Good day! In my post about the introduction to multimeters, I defined what a multimeter is, I wrote about the different types of multimeters, and I enumerated the parts of a multimeter as well as their respective functions. Today, I am going to teach you how to measure both DC and AC voltage. Also, I am going to explain how to set your multimeter properly before taking a measurement and I am also going to explain how to interpret the readings on the multimeter’s digital display.
The idea that the 1840s saw the birth of computer science as we know it today may seem like a preposterous one, but long before the Bombe, the Colossus or the Harvard Mark I, long before any computer was actually built, came a remarkable woman whose understanding of computing remained unparalleled and unappreciated for 100 years. Brought up in an era when women were routinely denied education, she saw further into the future than any of her male counterparts, and her work influenced the thinking of one of World War II’s greatest minds.
Lovelace’s ideas found their way into modern computing via Alan Turing. During WWII, as he was working at Bletchley Park on decoding German communications, Turing discovered Lovelace’s Menabrea translation and its attendant notes. They were critical documents that helped to shape his thinking.
Indeed, in his seminal paper Computing Machinery and Intelligence Turing explored the question “Can machines think?”, promptly launching the field of artificial intelligence. He also listed “contrary views” on his position that machines could at least imitate thinking, and discusses what he calls Lady Lovelace’s Objection.
Lovelace had written, “The Analytical Engine has no pretensions to originate anything. It can do whatever we know how to order it to perform”, which might be taken to mean that her position was that machines could not learn, or create anything original. However, Turing points out that “the evidence available to Lady Lovelace did not encourage her to believe” that machines could be so capable.
Were Ada alive today, I think she would recognise the problems faced by her female peers. But she’d also recognise our modern computing machines as the very embodiment of her ideas, and she’d immediately set about learning how they worked and how to program them. She didn’t let the conventions of her day slow her down, and she certainly wouldn’t let modern prejudices get in the way either.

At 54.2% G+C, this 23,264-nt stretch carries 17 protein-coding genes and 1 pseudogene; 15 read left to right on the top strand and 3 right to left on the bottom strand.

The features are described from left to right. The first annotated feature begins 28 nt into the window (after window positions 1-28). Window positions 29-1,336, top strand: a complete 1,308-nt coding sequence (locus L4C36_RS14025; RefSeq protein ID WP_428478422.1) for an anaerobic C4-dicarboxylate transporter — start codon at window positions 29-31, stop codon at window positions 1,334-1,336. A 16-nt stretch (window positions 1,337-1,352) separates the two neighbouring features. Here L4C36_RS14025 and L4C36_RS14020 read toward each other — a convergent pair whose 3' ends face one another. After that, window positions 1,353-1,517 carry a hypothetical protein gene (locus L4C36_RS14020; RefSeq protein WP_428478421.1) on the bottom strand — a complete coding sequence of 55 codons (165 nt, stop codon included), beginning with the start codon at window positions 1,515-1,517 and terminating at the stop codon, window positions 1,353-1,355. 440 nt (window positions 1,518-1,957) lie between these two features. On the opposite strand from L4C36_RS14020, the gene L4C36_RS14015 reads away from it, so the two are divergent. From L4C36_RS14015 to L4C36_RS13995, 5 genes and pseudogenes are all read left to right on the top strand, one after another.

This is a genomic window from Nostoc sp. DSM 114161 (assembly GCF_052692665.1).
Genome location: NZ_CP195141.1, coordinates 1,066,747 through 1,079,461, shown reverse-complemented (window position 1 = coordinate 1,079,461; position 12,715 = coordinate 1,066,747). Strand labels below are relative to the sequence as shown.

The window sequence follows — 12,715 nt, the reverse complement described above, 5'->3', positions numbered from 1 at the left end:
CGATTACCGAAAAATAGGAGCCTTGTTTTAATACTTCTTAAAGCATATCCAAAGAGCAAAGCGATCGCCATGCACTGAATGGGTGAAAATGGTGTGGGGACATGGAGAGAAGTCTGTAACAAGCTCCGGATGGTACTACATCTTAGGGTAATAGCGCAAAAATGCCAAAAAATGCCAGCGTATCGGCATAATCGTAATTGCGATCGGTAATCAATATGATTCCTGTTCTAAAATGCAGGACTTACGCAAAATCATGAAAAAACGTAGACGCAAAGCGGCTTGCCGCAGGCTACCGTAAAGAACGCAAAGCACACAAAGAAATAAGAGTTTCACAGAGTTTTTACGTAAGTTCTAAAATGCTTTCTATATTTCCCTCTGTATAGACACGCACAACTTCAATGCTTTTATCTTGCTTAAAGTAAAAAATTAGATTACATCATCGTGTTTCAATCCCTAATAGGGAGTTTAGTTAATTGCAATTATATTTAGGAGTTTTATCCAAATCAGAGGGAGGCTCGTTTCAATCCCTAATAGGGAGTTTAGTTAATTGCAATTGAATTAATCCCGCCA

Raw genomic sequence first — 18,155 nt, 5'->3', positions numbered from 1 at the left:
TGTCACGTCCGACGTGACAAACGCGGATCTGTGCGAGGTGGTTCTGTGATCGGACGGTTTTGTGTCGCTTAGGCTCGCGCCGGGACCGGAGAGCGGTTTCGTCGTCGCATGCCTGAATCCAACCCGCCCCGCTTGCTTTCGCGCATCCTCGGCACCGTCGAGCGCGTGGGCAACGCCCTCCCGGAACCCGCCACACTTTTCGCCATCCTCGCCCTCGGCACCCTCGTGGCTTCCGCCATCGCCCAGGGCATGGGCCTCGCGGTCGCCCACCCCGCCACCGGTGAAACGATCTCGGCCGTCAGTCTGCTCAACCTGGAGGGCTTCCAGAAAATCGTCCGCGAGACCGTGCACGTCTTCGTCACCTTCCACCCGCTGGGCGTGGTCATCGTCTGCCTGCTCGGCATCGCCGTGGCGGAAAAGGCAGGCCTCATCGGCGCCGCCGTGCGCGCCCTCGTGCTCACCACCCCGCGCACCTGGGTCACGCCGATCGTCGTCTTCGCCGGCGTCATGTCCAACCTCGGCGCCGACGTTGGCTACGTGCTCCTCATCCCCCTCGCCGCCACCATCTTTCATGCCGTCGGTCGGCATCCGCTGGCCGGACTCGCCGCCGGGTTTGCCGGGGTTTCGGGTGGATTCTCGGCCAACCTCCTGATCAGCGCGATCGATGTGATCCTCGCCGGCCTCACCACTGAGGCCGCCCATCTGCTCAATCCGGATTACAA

Grace Hopper is one of Adafruit’s favorite people of all time and today we celebrate what would have been her 107th birthday. Google has honored Grace as well with their homepage image. Here’s some information from her wikipedia page for those who don’t know about all of her amazing accomplishments.
Grace Murray Hopper (December 9, 1906 – January 1, 1992) was an American computer scientist and United States Navy rear admiral. A pioneer in the field, she was one of the first programmers of the Harvard Mark I computer, and developed the first compiler for a computer programming language. She conceptualized the idea of machine-independent programming languages, which led to the development of COBOL, one of the first modern programming languages. She is credited with popularizing the term “debugging” for fixing computer glitches (inspired by an actual moth removed from the computer). Owing to the breadth of her accomplishments and her naval rank, she is sometimes referred to as “Amazing Grace”. The U.S. Navy destroyer USS Hopper (DDG-70) is named for her, as was the Cray XE6 “Hopper” supercomputer at NERSC.
David Nield reports that new Game of Thrones Video Game Series is set for release in 2014, via digitaltrends
Telltale Games, also responsible for the Walking Dead video game series, has confirmed that it will be adapting HBO fantasy epic Game of Thrones from next year. The games will be released as an episodic series and HBO is partnering in their development.
“We’ll be taking advantage of all the fiction to make something great,” said Telltale CEO Dan Connors at the VGX 2013 awards show. “We’re just really getting into it right now and thinking about characters — who has the most at stake, who has the biggest impact on the world.”
We’ve seen Game of Thrones titles before. There was a so-so role-playing game released in 2012, and there’s also a free-to-play MMO in the works, but this new series of games promises to be much more ambitious…
Today marks the 248th birthday of American inventor Eli Whitney. Best known for inventing the cotton gin, Whitney was a major contributor to the Industrial Revolution. Via about.com
Eli Whitney’s invention of the cotton gin revolutionized the cotton industry in the United States. Prior to his invention, farming cotton required hundreds of man-hours to separate the cottonseed from the raw cotton fibers. Simple seed-removing devices have been around for centuries, however, Eli Whitney’s invention automated the seed separation process. His machine could generate up to fifty pounds of cleaned cotton daily, making cotton production profitable for the southern states.
Eli Whitney failed to profit from his invention because imitations of his machine appeared and his 1794 patent for the cotton gin could not be upheld in court until 1807. Whitney could not stop others from copying and selling his cotton gin design.